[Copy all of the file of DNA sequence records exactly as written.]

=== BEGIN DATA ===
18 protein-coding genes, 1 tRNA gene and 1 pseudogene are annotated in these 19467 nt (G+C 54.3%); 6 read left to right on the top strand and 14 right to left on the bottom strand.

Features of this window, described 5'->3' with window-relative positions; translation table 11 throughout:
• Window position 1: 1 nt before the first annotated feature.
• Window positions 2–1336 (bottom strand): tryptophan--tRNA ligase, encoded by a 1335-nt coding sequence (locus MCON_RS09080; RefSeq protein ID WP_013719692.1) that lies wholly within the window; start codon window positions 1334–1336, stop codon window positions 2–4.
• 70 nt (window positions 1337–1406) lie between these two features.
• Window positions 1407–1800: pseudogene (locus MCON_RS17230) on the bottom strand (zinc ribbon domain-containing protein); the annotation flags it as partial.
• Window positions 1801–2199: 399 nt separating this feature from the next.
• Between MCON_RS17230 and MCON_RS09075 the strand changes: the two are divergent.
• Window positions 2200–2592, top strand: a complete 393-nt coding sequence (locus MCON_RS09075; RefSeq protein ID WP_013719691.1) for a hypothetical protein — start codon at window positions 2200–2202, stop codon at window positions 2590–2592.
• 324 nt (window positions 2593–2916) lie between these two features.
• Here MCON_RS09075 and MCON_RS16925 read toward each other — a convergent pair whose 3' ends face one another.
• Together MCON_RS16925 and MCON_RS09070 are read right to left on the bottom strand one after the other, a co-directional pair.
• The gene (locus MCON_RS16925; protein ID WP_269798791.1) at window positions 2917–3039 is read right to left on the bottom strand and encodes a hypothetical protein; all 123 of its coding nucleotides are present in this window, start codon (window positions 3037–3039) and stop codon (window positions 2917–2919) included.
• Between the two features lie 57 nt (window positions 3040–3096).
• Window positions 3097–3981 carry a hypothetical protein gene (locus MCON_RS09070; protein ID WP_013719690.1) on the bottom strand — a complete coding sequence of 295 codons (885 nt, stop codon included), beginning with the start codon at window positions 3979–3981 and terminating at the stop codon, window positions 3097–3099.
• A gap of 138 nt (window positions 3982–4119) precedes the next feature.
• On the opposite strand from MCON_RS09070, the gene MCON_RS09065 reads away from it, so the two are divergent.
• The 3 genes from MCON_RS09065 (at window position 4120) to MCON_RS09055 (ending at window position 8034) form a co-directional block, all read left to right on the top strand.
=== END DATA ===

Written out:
18 protein-coding genes, 1 tRNA gene and 1 pseudogene are annotated in these 19467 nt (G+C 54.3%); 6 read left to right on the top strand and 14 right to left on the bottom strand.

Features of this window, described 5'->3' with window-relative positions; translation table 11 throughout:
• Window position 1: 1 nt before the first annotated feature.
• Window positions 2–1336 (bottom strand): tryptophan--tRNA ligase, encoded by a 1335-nt coding sequence (locus MCON_RS09080; RefSeq protein ID WP_013719692.1) that lies wholly within the window; start codon window positions 1334–1336, stop codon window positions 2–4.
• 70 nt (window positions 1337–1406) lie between these two features.
• Window positions 1407–1800: pseudogene (locus MCON_RS17230) on the bottom strand (zinc ribbon domain-containing protein); the annotation flags it as partial.
• Window positions 1801–2199: 399 nt separating this feature from the next.
• Between MCON_RS17230 and MCON_RS09075 the strand changes: the two are divergent.
• Window positions 2200–2592, top strand: a complete 393-nt coding sequence (locus MCON_RS09075; RefSeq protein ID WP_013719691.1) for a hypothetical protein — start codon at window positions 2200–2202, stop codon at window positions 2590–2592.
• 324 nt (window positions 2593–2916) lie between these two features.
• Here MCON_RS09075 and MCON_RS16925 read toward each other — a convergent pair whose 3' ends face one another.
• Together MCON_RS16925 and MCON_RS09070 are read right to left on the bottom strand one after the other, a co-directional pair.
• The gene (locus MCON_RS16925; protein ID WP_269798791.1) at window positions 2917–3039 is read right to left on the bottom strand and encodes a hypothetical protein; all 123 of its coding nucleotides are present in this window, start codon (window positions 3037–3039) and stop codon (window positions 2917–2919) included.
• Between the two features lie 57 nt (window positions 3040–3096).
• Window positions 3097–3981 carry a hypothetical protein gene (locus MCON_RS09070; protein ID WP_013719690.1) on the bottom strand — a complete coding sequence of 295 codons (885 nt, stop codon included), beginning with the start codon at window positions 3979–3981 and terminating at the stop codon, window positions 3097–3099.
• A gap of 138 nt (window positions 3982–4119) precedes the next feature.
• On the opposite strand from MCON_RS09070, the gene MCON_RS09065 reads away from it, so the two are divergent.
• The 3 genes from MCON_RS09065 (at window position 4120) to MCON_RS09055 (ending at window position 8034) form a co-directional block, all read left to right on the top strand.